DAILY MEDITATION: “Jesus, son of David, have pity on me.”
Liturgical day: Thursday of the Eighth Week in Ordinary Time
Gospel text (Mk 10,46-52): As Jesus was leaving Jericho with his disciples and a sizable crowd, Bartimaeus, a blind man, the son of Timaeus, sat by the roadside begging. On hearing that it was Jesus of Nazareth, he began to cry out and say, “Jesus, son of David, have pity on me.” And many rebuked him, telling him to be silent. But he kept calling out all the more, “Son of David, have pity on me.”
Jesus stopped and said, “Call him.” So they called the blind man, saying to him, “Take courage; get up, Jesus is calling you.” He threw aside his cloak, sprang up, and came to Jesus. Jesus said to him in reply, “What do you want me to do for you?” The blind man replied to him, “Master, I want to see.” Jesus told him, "Go your way; your faith has saved you.” Immediately he received his sight and followed him on the way.
“Jesus, son of David, have pity on me.”
P. Ramón LOYOLA Paternina LC
Today, Christ comes out to meet us. We are all just like Bartimaeus: the blind beggar, by whose side Jesus passed by, and who started to call him out until the Lord stopped and called him. We may have a more advantaged name... but our human weaknesses (moral) resemble the beggar's blindness. We cannot see either that Christ lives amongst our brothers and, thus, we treat them as we do. Perhaps, we fail to see in the social injustices, in the structures of sin, what through our eyes, is a scathing call for social commitment. Perhaps we do not fully grasp that “there is more joy in giving than in receiving”, that “no one has greater love than this, to lay down one’s life for one’s friends” (Jn 15, 13). What is nitid looks obscure to us: that the mirrors of the world lead to frustration, and that the paradoxes of the Gospel, after their hardships, bear fruits, fulfillment and life. We truly are visually weak, and this is not an euphemism, but a true fact: our will, weakened by the sin, dims the truth in our intelligence making us pick out what is not suitable for us.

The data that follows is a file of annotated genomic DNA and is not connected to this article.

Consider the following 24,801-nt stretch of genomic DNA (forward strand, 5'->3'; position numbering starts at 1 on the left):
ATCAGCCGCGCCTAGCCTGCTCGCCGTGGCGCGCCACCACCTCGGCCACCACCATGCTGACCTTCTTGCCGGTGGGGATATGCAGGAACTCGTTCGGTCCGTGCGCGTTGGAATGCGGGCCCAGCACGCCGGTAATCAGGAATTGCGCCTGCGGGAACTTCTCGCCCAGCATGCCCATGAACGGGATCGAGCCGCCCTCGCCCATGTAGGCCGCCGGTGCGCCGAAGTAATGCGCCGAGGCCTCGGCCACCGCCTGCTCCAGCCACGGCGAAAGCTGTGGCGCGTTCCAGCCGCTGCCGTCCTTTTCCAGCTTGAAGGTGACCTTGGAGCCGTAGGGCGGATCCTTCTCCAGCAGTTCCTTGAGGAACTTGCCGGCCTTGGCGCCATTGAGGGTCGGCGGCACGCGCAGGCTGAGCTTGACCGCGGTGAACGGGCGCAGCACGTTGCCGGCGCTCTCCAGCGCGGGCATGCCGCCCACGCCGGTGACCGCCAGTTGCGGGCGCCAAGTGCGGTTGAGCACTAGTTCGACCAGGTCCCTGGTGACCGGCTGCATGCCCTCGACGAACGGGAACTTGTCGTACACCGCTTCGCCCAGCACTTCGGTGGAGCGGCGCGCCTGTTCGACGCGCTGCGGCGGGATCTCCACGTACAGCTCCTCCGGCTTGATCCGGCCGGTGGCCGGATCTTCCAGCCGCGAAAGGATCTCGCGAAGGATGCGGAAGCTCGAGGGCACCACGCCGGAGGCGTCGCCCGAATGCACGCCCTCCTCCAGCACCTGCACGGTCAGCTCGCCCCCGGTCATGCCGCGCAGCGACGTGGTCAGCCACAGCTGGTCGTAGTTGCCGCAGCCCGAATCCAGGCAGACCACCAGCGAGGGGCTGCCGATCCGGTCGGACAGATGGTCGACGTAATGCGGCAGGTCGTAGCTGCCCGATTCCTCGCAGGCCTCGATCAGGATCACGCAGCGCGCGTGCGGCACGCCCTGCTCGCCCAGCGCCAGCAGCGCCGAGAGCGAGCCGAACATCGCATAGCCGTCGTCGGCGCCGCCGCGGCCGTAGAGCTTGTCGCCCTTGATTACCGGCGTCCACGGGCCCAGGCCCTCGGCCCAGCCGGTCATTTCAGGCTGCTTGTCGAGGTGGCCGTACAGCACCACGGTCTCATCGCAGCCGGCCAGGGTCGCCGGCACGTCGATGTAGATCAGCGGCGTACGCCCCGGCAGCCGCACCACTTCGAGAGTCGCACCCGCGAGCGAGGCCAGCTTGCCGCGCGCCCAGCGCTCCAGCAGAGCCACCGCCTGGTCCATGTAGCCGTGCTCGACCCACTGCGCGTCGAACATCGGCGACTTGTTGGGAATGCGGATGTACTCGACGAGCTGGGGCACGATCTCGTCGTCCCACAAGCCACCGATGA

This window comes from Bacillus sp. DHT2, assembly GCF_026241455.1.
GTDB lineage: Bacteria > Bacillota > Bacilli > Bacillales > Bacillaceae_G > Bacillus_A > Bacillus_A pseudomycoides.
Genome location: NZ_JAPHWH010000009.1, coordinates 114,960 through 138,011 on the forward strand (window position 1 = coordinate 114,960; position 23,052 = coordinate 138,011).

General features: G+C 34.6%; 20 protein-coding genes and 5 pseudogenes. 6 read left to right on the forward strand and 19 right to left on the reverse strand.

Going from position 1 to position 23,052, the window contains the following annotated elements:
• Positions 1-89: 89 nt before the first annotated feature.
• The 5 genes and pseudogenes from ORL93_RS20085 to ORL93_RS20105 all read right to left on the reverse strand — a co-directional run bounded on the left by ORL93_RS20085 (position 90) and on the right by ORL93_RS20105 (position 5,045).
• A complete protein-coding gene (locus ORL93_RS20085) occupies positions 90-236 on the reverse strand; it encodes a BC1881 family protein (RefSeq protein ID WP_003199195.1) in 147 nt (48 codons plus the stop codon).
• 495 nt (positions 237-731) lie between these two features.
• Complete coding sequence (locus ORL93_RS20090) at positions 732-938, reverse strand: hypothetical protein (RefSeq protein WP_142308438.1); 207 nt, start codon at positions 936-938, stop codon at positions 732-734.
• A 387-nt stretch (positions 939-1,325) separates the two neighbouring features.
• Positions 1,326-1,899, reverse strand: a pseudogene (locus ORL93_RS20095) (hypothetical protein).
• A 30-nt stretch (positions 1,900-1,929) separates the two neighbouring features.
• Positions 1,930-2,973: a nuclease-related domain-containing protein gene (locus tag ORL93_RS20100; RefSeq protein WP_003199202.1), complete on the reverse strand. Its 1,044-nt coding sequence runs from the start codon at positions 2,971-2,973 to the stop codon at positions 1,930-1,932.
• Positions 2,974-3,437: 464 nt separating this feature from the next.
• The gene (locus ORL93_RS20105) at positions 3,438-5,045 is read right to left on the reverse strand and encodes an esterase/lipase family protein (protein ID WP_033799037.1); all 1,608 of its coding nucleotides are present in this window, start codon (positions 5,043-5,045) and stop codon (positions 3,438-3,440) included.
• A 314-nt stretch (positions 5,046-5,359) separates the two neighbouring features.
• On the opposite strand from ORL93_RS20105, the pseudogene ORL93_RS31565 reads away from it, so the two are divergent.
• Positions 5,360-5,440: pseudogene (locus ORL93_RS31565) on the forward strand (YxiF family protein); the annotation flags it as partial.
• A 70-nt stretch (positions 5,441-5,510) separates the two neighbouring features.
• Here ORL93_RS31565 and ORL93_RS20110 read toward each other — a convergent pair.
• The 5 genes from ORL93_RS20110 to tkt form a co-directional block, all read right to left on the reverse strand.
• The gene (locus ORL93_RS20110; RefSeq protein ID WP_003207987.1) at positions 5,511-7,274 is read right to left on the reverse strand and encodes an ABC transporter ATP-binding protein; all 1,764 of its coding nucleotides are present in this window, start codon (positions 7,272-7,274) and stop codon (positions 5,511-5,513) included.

Solution: start calling out, like the beggar, that is, humbly pray “Jesus, son of David, have pity on me.” (Mk 10, 48). And shout all the louder the more they scold you, the more they discourage you, the more you get dispirited: “And many rebuked him, telling him to be silent. But he kept calling out all the more” (Mk 10, 48). To call is also to beg: “Master, I want to see.” (Mk 10, 51). Solution: to grow in our faith and beyond our certitude, trust in who loved us, created us and came to redeem us and remain amongst us in the Eucharist.
Saint John Paul II said the very same with the example of his life: his long hours of meditation —so many that his secretary complained that he prayed “too much”— tell us clearly that “he who pray changes History.”